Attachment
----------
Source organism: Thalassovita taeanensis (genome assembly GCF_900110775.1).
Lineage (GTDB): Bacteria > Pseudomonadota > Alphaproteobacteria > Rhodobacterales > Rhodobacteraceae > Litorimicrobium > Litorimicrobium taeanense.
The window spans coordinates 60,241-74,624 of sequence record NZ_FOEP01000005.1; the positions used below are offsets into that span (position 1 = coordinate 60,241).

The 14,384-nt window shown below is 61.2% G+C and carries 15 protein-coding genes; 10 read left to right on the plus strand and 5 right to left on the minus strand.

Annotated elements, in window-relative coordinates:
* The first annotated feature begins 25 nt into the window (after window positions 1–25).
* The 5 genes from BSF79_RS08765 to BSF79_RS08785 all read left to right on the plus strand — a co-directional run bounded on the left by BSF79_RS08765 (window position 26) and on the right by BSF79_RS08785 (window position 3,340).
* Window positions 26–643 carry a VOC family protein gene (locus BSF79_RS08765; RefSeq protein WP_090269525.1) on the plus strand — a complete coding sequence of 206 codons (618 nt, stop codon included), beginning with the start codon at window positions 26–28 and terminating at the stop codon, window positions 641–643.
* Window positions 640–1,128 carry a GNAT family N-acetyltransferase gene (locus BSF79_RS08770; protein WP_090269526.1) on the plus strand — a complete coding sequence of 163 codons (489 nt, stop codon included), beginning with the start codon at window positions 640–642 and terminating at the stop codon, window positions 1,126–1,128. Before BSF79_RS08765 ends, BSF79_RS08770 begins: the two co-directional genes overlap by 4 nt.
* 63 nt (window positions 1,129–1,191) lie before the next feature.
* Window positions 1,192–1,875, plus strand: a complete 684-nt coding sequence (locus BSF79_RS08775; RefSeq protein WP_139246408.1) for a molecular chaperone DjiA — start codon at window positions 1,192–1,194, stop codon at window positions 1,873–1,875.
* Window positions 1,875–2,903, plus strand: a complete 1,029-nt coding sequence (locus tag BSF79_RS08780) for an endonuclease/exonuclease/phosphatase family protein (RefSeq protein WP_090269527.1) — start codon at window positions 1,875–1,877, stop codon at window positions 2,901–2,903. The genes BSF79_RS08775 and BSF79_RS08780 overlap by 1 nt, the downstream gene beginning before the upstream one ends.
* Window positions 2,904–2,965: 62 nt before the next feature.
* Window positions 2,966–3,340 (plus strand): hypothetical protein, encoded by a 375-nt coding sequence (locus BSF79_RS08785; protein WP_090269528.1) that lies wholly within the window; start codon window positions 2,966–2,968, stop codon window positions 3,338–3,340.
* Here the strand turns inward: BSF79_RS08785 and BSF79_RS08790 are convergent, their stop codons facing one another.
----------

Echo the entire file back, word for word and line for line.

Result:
Source organism: Thalassovita taeanensis (genome assembly GCF_900110775.1).
Lineage (GTDB): Bacteria > Pseudomonadota > Alphaproteobacteria > Rhodobacterales > Rhodobacteraceae > Litorimicrobium > Litorimicrobium taeanense.
The window spans coordinates 60,241-74,624 of sequence record NZ_FOEP01000005.1; the positions used below are offsets into that span (position 1 = coordinate 60,241).

The 14,384-nt window shown below is 61.2% G+C and carries 15 protein-coding genes; 10 read left to right on the plus strand and 5 right to left on the minus strand.

Annotated elements, in window-relative coordinates:
* The first annotated feature begins 25 nt into the window (after window positions 1–25).
* The 5 genes from BSF79_RS08765 to BSF79_RS08785 all read left to right on the plus strand — a co-directional run bounded on the left by BSF79_RS08765 (window position 26) and on the right by BSF79_RS08785 (window position 3,340).
* Window positions 26–643 carry a VOC family protein gene (locus BSF79_RS08765; RefSeq protein WP_090269525.1) on the plus strand — a complete coding sequence of 206 codons (618 nt, stop codon included), beginning with the start codon at window positions 26–28 and terminating at the stop codon, window positions 641–643.
* Window positions 640–1,128 carry a GNAT family N-acetyltransferase gene (locus BSF79_RS08770; protein WP_090269526.1) on the plus strand — a complete coding sequence of 163 codons (489 nt, stop codon included), beginning with the start codon at window positions 640–642 and terminating at the stop codon, window positions 1,126–1,128. Before BSF79_RS08765 ends, BSF79_RS08770 begins: the two co-directional genes overlap by 4 nt.
* 63 nt (window positions 1,129–1,191) lie before the next feature.
* Window positions 1,192–1,875, plus strand: a complete 684-nt coding sequence (locus BSF79_RS08775; RefSeq protein WP_139246408.1) for a molecular chaperone DjiA — start codon at window positions 1,192–1,194, stop codon at window positions 1,873–1,875.
* Window positions 1,875–2,903, plus strand: a complete 1,029-nt coding sequence (locus tag BSF79_RS08780) for an endonuclease/exonuclease/phosphatase family protein (RefSeq protein WP_090269527.1) — start codon at window positions 1,875–1,877, stop codon at window positions 2,901–2,903. The genes BSF79_RS08775 and BSF79_RS08780 overlap by 1 nt, the downstream gene beginning before the upstream one ends.
* Window positions 2,904–2,965: 62 nt before the next feature.
* Window positions 2,966–3,340 (plus strand): hypothetical protein, encoded by a 375-nt coding sequence (locus BSF79_RS08785; protein WP_090269528.1) that lies wholly within the window; start codon window positions 2,966–2,968, stop codon window positions 3,338–3,340.
* Here the strand turns inward: BSF79_RS08785 and BSF79_RS08790 are convergent, their stop codons facing one another.